Privacy Breach Risks

A commonly cited concern over the implementation of EHRs in Canada is the risk of privacy breaches. The digitization of health records may bring an ease of access which may not have previously existed when records were in paper form and stored under lock and key. Organisations that have access to electronic health records, which can include the provider of the electronic platform itself, information technology specialists, hospitals, private clinics and sometimes third parties such as provincial Workers’ Compensation Boards, would need to introduce stringent privacy regulations and mechanisms for ensuring only those authorized to view a particular patient’s health data have the ability to do so.

Concerns over the security of private health information under EHR systems are not unfounded. Earlier this year, a lab assistant in Calgary admitted to inappropriately accessing the health records of 11 Albertans. This unauthorized access was discovered during a routine audit of accesses to the EHR system. It appears that the digitization of health records in general can make health information more vulnerable to these privacy breaches.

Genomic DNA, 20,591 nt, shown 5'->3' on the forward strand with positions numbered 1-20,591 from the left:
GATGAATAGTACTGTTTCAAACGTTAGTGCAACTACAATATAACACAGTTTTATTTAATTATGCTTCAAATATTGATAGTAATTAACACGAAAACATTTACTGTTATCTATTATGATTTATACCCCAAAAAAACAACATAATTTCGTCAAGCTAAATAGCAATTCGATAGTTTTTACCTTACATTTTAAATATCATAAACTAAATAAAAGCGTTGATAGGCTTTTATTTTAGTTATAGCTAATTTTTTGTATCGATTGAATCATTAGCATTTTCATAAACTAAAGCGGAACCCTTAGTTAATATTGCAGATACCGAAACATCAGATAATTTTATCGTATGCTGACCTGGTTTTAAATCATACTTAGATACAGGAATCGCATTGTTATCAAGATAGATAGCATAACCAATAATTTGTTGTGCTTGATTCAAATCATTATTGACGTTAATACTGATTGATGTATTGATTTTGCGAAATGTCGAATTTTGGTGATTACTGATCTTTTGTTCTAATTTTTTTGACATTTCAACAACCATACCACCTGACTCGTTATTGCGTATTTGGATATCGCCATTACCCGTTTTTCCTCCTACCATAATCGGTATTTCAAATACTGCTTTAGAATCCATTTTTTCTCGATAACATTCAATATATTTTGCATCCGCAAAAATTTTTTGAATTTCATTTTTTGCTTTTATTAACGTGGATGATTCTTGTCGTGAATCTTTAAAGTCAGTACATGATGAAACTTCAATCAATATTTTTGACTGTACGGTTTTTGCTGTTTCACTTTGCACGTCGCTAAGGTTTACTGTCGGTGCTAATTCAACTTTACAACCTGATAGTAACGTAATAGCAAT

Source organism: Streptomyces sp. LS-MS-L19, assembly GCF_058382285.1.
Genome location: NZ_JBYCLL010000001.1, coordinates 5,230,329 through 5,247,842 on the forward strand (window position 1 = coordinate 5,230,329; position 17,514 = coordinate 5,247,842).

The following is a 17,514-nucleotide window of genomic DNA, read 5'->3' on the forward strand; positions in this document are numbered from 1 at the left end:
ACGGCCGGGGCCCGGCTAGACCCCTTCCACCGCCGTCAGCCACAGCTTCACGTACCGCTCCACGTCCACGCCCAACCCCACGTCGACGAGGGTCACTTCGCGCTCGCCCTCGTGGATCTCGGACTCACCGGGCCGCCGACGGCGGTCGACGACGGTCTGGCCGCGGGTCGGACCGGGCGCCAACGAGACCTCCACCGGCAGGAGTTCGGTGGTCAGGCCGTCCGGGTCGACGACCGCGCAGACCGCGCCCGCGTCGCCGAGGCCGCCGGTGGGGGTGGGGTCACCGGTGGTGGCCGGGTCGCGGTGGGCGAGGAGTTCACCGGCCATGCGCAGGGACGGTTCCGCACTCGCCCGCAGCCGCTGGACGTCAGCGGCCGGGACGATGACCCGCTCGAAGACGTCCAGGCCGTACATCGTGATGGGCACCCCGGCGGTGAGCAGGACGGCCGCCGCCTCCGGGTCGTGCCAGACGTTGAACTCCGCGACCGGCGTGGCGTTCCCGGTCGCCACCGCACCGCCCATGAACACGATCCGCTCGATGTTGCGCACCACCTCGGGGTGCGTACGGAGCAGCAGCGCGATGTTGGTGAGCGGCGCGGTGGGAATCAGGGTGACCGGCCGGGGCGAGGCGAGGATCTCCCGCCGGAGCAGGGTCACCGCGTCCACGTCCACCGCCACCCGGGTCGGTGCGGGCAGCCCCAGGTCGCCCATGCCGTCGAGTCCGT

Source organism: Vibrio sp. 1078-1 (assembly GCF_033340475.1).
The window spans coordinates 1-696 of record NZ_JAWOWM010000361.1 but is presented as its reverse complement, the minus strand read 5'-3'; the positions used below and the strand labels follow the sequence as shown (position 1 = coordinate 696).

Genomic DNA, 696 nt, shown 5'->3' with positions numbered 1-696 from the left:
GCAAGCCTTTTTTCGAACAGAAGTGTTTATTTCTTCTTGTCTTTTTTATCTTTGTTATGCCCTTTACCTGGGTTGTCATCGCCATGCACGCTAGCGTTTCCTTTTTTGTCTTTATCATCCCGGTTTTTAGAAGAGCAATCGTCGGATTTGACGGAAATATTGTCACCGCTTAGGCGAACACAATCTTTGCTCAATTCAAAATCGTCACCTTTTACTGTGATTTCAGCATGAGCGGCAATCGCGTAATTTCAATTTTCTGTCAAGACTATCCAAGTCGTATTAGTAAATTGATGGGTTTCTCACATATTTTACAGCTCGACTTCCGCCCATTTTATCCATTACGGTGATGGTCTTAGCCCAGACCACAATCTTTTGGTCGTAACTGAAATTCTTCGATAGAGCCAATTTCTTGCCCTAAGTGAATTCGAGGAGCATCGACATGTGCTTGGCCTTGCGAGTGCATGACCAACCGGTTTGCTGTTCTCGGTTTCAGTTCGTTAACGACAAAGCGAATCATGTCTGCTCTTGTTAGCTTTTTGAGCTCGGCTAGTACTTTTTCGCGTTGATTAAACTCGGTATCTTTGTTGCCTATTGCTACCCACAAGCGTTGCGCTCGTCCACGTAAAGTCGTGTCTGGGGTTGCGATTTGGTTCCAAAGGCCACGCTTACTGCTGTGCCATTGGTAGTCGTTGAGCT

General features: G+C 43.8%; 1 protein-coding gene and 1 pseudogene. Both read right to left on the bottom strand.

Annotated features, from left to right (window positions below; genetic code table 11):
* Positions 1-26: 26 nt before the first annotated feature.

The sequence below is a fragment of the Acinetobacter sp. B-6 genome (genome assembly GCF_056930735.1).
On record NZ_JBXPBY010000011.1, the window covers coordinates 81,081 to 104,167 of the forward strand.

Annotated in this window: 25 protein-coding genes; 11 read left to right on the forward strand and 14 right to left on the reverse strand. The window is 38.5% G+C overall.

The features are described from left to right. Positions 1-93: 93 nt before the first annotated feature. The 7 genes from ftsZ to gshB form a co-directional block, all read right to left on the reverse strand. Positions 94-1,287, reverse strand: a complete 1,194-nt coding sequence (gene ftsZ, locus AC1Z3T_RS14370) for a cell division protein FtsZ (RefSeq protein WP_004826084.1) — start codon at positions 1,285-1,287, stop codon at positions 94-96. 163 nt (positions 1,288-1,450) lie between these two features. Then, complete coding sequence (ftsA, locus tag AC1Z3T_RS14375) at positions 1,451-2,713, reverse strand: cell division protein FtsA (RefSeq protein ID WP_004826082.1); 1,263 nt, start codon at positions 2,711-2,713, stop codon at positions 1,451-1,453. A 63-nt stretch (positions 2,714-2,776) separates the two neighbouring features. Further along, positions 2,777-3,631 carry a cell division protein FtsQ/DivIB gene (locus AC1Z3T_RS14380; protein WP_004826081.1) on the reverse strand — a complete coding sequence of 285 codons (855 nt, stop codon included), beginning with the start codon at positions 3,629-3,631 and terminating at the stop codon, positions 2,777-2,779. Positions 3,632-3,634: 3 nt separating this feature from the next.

Nova Scotia, which does not have an EHR system (the province is currently undergoing a bid process to acquire one) has also been the site of some serious privacy breaches. Between 2005 and 2011, a former employee of the Nova Scotia Health Authority (then called Capital District Health Authority) accessed, without authorization, the information of approximately 100 friends and family members. This has resulted in a class action lawsuit with a proposed settlement worth about $400,000. The former employee who committed the breach admitted to doing so simply because it was “so easy”. In a report released last year by the Office of the Information and Privacy Commissioner for Nova Scotia, Privacy Commissioner Catherine Tully recommended that the province’s health authority implement a number of preventative measures, including online privacy training for staff and proactive user audit flags for high profile patient and excessive patient access. The Health Authority has accepted and implemented these recommendations. Nevertheless, some have taken this incident as an indication that the province is not ready to embark on the task of implementing a centralized EHR system.

Mitigating risk – the Legislative Framework